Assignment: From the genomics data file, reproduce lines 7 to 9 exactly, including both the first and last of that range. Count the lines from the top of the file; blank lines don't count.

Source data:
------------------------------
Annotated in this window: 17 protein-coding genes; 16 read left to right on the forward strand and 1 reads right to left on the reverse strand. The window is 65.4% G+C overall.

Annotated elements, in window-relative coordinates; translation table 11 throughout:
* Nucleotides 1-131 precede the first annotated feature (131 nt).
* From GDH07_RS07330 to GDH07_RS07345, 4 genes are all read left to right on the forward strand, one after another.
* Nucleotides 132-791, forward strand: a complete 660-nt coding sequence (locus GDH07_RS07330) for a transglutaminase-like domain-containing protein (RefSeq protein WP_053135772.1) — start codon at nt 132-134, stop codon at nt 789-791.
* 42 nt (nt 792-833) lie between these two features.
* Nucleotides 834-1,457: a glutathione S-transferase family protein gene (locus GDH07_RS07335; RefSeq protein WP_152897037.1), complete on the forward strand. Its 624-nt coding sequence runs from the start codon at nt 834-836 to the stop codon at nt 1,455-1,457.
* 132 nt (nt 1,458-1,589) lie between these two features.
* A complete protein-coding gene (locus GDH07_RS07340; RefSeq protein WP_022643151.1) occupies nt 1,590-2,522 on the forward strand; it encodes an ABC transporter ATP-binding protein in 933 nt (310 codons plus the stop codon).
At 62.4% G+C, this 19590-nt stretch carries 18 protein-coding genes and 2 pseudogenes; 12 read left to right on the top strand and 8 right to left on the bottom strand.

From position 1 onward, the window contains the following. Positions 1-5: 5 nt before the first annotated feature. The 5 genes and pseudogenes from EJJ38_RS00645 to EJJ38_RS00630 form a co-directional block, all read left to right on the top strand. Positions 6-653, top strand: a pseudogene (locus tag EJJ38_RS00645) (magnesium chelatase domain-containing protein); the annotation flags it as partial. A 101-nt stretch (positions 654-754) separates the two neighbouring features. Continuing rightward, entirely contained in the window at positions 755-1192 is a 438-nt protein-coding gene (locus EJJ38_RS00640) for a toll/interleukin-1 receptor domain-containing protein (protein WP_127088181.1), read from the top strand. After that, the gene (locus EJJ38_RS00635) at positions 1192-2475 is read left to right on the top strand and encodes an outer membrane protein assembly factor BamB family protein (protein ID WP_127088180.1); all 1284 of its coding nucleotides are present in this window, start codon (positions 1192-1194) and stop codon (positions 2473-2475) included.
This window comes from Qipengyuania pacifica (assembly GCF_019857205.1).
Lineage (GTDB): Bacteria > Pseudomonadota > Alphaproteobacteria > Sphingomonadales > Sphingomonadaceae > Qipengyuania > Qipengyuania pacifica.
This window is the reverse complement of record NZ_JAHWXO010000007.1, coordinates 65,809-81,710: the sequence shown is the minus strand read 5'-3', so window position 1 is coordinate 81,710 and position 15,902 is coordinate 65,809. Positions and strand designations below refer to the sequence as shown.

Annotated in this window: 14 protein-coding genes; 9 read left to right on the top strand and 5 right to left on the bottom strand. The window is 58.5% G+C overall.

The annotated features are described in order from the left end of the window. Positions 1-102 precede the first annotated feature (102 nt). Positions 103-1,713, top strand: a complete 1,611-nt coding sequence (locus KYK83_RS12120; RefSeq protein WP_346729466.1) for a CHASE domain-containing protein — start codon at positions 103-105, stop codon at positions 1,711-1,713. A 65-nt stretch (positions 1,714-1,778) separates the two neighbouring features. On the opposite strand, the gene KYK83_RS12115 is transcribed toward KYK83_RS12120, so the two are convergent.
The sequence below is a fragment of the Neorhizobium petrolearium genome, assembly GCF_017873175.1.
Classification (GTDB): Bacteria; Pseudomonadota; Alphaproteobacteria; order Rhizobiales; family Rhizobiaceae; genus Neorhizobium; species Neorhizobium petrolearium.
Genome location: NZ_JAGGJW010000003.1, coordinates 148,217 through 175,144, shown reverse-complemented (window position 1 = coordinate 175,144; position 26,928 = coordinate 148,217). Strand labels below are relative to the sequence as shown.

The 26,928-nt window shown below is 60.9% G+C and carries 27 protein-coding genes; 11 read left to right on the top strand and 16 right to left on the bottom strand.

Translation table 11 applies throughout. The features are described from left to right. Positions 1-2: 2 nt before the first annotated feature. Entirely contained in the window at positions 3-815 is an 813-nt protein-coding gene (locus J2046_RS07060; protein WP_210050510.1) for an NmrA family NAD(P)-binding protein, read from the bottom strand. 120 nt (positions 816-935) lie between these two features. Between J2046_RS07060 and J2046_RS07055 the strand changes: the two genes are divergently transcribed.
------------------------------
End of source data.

* Nucleotides 834-1,457: a glutathione S-transferase family protein gene (locus GDH07_RS07335; RefSeq protein WP_152897037.1), complete on the forward strand. Its 624-nt coding sequence runs from the start codon at nt 834-836 to the stop codon at nt 1,455-1,457.
* 132 nt (nt 1,458-1,589) lie between these two features.
* A complete protein-coding gene (locus GDH07_RS07340; RefSeq protein WP_022643151.1) occupies nt 1,590-2,522 on the forward strand; it encodes an ABC transporter ATP-binding protein in 933 nt (310 codons plus the stop codon).